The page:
Middle East Studies

Luncheon Seminar | Writing after the Middle East’s ‘1979 Moment’: The Grounds for Comparison?

Wednesday, October 11, 2017

12:00pm – 1:00pm

McKinney Conference Room, Watson Institute

Registration is at capacity. MES will hold space and lunches until 12:00 p.m. after which seminar seating and lunches will be opened up to those on stand-by. 

Presented by Amir Moosavi, Visiting Assistant Professor of Modern Iranian Studies. 

Abstract: My presentation proposes to a periodization of contemporary literatures emerging from the Persianate and Arab worlds based on the vast amount of writing treating war and political violence in approximately the last three and half decades.  Looking at the Eastern Arab World, Iran and Afghanistan, I propose reading contemporary Arabic and Persian literatures against a backdrop of wars, the concurrent rise of political Islam and decline of leftist political movements across the region. I argue that not only did the experience of war produce a body of works in both languages that treat similar themes, but that it also affected the form of fiction emerging from this region. In this way, the presentation will point to the proliferation of texts espousing experimental literary techniques and an abandonment of the ideological and thematic concerns of committed literature that had previously dominated literary production in these countries. The greater goal of the project is to push modern literary scholarship from this region of the world beyond models that rely so heavily on national and linguistic boundaries and into a transnational and multilingual framework based on historical and sociopolitical context, strategies of narrative and aesthetic choice.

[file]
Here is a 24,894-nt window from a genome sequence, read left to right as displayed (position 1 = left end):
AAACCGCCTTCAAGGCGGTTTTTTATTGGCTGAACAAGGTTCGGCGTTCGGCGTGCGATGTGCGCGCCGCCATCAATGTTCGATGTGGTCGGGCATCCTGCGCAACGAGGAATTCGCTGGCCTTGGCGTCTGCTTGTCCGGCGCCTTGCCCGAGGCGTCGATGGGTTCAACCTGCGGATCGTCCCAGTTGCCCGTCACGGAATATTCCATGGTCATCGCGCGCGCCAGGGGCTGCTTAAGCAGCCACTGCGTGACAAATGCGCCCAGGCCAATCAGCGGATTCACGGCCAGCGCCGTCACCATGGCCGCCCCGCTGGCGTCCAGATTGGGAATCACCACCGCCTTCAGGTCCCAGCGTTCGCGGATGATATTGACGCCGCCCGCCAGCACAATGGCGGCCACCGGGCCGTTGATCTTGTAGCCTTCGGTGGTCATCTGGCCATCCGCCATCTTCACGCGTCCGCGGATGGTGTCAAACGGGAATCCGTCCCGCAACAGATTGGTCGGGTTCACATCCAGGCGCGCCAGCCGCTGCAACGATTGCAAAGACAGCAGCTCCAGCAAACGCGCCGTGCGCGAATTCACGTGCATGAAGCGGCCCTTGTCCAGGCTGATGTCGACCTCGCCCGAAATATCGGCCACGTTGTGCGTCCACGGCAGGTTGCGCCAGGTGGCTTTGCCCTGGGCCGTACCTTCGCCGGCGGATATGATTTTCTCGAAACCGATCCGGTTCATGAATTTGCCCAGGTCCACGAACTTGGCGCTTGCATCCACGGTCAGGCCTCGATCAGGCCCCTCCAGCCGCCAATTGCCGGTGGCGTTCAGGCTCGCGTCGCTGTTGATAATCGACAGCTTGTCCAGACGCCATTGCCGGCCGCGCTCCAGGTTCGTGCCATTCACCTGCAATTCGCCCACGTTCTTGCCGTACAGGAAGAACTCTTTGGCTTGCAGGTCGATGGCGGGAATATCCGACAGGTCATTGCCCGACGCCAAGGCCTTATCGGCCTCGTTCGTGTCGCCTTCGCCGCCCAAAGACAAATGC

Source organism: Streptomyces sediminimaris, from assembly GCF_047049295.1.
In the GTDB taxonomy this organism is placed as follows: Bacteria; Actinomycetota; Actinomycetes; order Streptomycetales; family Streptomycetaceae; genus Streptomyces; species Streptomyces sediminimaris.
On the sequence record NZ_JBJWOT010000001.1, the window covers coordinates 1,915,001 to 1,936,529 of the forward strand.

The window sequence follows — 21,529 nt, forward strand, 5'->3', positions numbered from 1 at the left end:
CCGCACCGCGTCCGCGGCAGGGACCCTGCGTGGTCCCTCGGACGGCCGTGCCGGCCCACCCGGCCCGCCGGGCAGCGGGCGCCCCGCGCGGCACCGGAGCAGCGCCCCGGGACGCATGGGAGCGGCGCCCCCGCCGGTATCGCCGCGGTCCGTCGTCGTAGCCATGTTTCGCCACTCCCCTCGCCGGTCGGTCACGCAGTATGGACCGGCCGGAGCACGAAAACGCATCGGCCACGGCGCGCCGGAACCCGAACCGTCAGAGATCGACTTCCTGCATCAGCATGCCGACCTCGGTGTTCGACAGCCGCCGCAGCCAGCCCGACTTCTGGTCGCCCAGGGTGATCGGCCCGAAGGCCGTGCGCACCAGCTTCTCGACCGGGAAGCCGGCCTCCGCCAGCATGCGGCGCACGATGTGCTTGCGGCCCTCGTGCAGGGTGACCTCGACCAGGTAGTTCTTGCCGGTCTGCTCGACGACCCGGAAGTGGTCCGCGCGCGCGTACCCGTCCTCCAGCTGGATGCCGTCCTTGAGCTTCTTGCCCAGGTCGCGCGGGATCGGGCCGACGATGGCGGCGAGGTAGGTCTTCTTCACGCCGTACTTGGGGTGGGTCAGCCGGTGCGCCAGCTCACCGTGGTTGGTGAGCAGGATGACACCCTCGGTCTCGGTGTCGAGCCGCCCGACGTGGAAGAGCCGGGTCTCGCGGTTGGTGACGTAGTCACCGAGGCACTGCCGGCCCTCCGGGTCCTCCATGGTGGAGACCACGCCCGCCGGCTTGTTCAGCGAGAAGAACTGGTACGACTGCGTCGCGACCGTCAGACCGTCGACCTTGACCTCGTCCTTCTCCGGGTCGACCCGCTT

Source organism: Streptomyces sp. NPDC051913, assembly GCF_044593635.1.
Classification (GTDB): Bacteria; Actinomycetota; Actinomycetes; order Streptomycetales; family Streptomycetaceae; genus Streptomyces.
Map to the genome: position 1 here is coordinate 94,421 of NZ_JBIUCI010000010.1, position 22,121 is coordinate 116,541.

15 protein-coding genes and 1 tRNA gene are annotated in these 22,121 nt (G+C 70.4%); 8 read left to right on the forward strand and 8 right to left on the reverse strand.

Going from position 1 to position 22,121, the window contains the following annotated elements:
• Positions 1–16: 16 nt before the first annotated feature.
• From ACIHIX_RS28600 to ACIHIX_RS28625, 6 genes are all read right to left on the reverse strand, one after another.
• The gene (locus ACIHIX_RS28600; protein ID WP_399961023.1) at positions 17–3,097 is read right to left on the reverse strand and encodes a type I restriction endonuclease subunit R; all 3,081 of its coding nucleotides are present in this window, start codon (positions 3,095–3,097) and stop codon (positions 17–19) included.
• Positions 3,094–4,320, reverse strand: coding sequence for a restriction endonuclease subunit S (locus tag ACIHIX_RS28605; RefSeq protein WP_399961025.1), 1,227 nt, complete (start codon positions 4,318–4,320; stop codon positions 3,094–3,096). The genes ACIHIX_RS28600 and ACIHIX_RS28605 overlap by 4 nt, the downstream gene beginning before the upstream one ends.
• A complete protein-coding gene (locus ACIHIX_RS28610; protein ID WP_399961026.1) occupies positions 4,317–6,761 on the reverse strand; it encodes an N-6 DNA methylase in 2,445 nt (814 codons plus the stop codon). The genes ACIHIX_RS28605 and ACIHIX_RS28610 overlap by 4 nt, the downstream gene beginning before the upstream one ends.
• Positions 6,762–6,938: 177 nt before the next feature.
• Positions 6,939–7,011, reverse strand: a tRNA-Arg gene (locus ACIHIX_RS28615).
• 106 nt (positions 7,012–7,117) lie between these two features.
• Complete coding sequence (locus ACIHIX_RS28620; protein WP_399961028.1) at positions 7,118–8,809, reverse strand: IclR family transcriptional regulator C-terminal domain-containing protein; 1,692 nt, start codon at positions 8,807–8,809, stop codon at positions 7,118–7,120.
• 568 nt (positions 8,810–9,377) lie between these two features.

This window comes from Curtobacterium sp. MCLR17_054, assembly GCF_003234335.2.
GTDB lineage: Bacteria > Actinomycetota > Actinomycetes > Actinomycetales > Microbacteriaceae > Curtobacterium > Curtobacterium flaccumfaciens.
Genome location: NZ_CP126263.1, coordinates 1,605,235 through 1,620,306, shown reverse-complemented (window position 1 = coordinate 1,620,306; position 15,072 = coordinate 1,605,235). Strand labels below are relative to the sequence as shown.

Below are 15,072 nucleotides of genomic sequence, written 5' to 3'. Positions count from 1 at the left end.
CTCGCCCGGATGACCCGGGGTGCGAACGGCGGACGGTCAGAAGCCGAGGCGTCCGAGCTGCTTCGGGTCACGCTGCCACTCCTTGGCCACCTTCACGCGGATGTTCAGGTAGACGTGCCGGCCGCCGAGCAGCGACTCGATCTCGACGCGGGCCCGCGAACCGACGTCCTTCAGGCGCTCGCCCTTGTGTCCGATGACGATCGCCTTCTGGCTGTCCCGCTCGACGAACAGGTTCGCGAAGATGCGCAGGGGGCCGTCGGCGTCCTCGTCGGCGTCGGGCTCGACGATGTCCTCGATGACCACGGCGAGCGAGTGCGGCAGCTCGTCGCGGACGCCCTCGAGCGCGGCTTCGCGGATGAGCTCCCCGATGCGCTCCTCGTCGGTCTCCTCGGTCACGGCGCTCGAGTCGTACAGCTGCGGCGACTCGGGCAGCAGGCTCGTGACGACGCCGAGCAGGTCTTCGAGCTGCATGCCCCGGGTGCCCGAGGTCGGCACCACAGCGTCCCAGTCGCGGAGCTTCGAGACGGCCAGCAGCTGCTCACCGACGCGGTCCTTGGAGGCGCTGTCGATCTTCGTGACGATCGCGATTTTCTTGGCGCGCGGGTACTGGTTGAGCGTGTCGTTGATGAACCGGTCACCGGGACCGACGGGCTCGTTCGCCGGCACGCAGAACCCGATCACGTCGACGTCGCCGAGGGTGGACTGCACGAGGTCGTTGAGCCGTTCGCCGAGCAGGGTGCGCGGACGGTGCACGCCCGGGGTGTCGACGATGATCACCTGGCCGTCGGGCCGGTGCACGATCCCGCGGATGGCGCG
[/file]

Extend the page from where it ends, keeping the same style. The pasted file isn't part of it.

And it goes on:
Bio: Amir Moosavi is currently Visiting Assistant Professor of Modern Iranian Studies in Brown University's Middle East Studies Program. Prior to arriving at Brown he received his PhD in Middle Eastern and Islamic Studies from NYU and ​was a postdoctoral fellow at the Forum Transregionale Studien in Berlin. Broadly speaking, his research interests are modern Persian and Arabic literatures, cultural representations of war, and Persian and Arabic language pedagogy. He is currently working on a book manuscript that examines Iranian and Iraqi literary narratives of the Iran-Iraq War. 

Luncheon Seminars